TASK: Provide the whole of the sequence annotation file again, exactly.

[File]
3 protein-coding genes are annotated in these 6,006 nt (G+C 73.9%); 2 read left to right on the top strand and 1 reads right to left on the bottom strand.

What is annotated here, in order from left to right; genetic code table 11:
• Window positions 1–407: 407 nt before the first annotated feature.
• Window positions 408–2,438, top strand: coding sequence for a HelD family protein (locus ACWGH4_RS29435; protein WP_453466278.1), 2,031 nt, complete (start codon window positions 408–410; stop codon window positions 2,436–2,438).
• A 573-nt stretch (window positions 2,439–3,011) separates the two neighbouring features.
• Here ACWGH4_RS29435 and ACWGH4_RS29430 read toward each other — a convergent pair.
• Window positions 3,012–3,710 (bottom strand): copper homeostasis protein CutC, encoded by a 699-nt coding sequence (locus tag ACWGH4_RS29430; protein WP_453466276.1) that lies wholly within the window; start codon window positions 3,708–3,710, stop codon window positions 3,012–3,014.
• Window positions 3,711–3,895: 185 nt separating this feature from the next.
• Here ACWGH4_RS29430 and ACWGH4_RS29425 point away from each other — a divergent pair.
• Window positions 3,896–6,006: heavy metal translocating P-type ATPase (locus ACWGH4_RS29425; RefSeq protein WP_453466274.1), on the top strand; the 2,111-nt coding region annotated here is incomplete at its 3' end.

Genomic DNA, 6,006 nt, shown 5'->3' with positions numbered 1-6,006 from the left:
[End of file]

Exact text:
3 protein-coding genes are annotated in these 6,006 nt (G+C 73.9%); 2 read left to right on the top strand and 1 reads right to left on the bottom strand.

What is annotated here, in order from left to right; genetic code table 11:
• Window positions 1–407: 407 nt before the first annotated feature.
• Window positions 408–2,438, top strand: coding sequence for a HelD family protein (locus ACWGH4_RS29435; protein WP_453466278.1), 2,031 nt, complete (start codon window positions 408–410; stop codon window positions 2,436–2,438).
• A 573-nt stretch (window positions 2,439–3,011) separates the two neighbouring features.
• Here ACWGH4_RS29435 and ACWGH4_RS29430 read toward each other — a convergent pair.
• Window positions 3,012–3,710 (bottom strand): copper homeostasis protein CutC, encoded by a 699-nt coding sequence (locus tag ACWGH4_RS29430; protein WP_453466276.1) that lies wholly within the window; start codon window positions 3,708–3,710, stop codon window positions 3,012–3,014.
• Window positions 3,711–3,895: 185 nt separating this feature from the next.
• Here ACWGH4_RS29430 and ACWGH4_RS29425 point away from each other — a divergent pair.
• Window positions 3,896–6,006: heavy metal translocating P-type ATPase (locus ACWGH4_RS29425; RefSeq protein WP_453466274.1), on the top strand; the 2,111-nt coding region annotated here is incomplete at its 3' end.

Genomic DNA, 6,006 nt, shown 5'->3' with positions numbered 1-6,006 from the left: